VLABW: Specify the back end bandwidth for each of the 4 VLA IFs as a 4 digit number in quotes (SCHED treats it as a character string), with one digit for each IF. The default is ’0000’ for 50 MHz in each IF. The consequent back end bandwidth is 50/(2**n) MHz, where n is the digit specified.

FLUKEA: A Fluke synthesizer frequency. It is usually near 100 MHz. See the document “VLBI at the VLA” for details on what it should be. See Section 2.5 for more information on the frequency settings.

FLUKEB: B Fluke synthesizer frequency. Actually this is the value for the “//FI” card which is twice the actual synthesizer setting. To get the same frequency on the AC and BD IFs, FLUKEB should be FLUKEA plus 100.0.

VLAFEAB: 1st LO for the VLA observations for the AB (RCP) IFs. For standard VLBI projects, the value should be -3.2 for L band, 0 for C band, and 17.5 for K band. Again see VLA documentation for details of other alternatives.

VLAFECD: Same as VLAFEAB but for the VLA’s C and D (LCP) IFs.

VLASYNA: 2nd LO for the VLA A and C IFs. On the “//LO card” this number is rounded to the nearest MHz, but it should be given here exactly. It is usually near 3900 MHz. It must be a value of N * 50 +- 10.1 MHz.

VLASYNB: Same as VLASYNA but for the VLA B and D IFs.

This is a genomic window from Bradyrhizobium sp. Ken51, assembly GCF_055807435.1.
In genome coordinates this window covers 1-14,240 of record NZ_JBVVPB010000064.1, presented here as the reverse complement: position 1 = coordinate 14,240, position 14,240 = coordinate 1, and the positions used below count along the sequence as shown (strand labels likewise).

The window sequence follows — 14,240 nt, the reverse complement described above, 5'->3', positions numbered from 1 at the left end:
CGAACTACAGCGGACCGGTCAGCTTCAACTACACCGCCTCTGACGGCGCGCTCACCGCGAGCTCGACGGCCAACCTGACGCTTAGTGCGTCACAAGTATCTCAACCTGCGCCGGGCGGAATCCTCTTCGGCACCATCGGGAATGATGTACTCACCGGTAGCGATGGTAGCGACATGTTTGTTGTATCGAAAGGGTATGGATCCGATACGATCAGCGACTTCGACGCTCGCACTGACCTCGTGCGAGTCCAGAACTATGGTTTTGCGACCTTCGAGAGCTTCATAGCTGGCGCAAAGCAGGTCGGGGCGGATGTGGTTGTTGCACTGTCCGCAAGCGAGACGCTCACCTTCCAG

B.1.4 VLA Standard Bands.

All of the below will change with the EVLA, which can reach just about any frequency. The following is basically obsolete.

A total of 19 standard observing bands are defined at the VLA. All projects should specify one of these bands, even when frequencies will be modified. This ensures that various defaults at the VLA get set properly. Just pick one with similar properties. For VLBI, one of the “V” bands should be chosen.

The tables below describe the bands. The first show the band names along with the synthesizer settings. The column headings are the SCHED names (not necessarily the traditional names in use at the VLA) for these parameters. The second table gives the value that SCHED would want for the VLBI FIRSTLO parameter when using the standard setup. If the frequencies are modified, FIRSTLO would need to be altered. SCHED will insure that FIRSTLO agrees with the frequency that will be obtained with the settings used. The other columns in the second table show the range of sky frequencies covered by the VLA band. The observing frequencies must lie in these bands. Note that the first frequency is that of the edge converted to DC, and then to 600 MHz in the signal sent to the VLBI rack. The other end of the band can be a lower frequency if there is a net lower sideband at this point (the BBC’s can be used in lower sideband mode to get a final net upper sideband).

The VLA band VQ will be changed a few months into 2001. The table below gives the frequencies for the new version. The old version was 80 MHz higher in frequency and missed the SiO line at 43.122 GHz. The current plan is to switch SCHED to the new VQ in January 2001, but have SCHED always write LO and IF cards in the VLA observe file for 43 GHz observing, even when using the standard band. After a few months in which any schedules made with the old scheme are flushed through the system, the VLA on-line system will be switch to the new standard. Some months after that, SCHED will stop writing the LO and IF cards for the new standard VQ band.